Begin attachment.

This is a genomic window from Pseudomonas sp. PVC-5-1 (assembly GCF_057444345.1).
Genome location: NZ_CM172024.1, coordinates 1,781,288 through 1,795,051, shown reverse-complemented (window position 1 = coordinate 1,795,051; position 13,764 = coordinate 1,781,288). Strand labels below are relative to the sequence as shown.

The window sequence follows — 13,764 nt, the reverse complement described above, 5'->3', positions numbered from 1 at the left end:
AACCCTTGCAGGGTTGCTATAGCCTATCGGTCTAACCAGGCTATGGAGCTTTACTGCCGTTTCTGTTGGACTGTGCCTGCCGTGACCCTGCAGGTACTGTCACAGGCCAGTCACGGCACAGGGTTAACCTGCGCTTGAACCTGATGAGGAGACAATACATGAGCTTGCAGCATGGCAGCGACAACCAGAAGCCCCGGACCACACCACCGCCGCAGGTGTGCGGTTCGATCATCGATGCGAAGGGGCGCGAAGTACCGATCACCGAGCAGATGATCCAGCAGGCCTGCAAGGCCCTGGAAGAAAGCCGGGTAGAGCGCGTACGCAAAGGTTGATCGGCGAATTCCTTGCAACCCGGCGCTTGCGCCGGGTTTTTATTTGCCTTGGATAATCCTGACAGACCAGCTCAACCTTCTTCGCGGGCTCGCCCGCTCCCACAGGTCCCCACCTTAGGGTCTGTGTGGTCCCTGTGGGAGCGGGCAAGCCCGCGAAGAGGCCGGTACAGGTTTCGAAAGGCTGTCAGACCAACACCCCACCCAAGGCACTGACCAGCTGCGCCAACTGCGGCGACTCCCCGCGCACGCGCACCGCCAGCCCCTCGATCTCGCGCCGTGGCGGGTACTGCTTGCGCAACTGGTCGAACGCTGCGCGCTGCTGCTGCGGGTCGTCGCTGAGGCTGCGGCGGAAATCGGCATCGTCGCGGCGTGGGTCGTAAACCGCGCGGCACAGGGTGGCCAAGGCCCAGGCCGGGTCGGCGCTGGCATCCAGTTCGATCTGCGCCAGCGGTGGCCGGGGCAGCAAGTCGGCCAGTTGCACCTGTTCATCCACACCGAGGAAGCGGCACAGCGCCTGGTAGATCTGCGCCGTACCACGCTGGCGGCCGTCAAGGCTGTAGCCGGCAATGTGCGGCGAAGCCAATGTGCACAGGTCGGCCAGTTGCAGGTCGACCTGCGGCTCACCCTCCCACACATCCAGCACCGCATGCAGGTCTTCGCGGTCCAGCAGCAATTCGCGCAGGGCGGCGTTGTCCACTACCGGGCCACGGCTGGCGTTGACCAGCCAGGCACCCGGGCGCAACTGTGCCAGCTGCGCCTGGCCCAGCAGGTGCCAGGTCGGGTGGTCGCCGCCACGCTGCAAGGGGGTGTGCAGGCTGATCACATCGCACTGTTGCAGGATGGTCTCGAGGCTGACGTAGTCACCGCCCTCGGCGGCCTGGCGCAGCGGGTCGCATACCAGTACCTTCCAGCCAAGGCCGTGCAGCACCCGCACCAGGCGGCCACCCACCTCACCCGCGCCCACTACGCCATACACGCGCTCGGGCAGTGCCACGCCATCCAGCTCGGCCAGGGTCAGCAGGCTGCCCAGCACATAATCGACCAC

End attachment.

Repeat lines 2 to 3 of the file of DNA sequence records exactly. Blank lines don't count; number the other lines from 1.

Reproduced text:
Genome location: NZ_CM172024.1, coordinates 1,781,288 through 1,795,051, shown reverse-complemented (window position 1 = coordinate 1,795,051; position 13,764 = coordinate 1,781,288). Strand labels below are relative to the sequence as shown.

The window sequence follows — 13,764 nt, the reverse complement described above, 5'->3', positions numbered from 1 at the left end: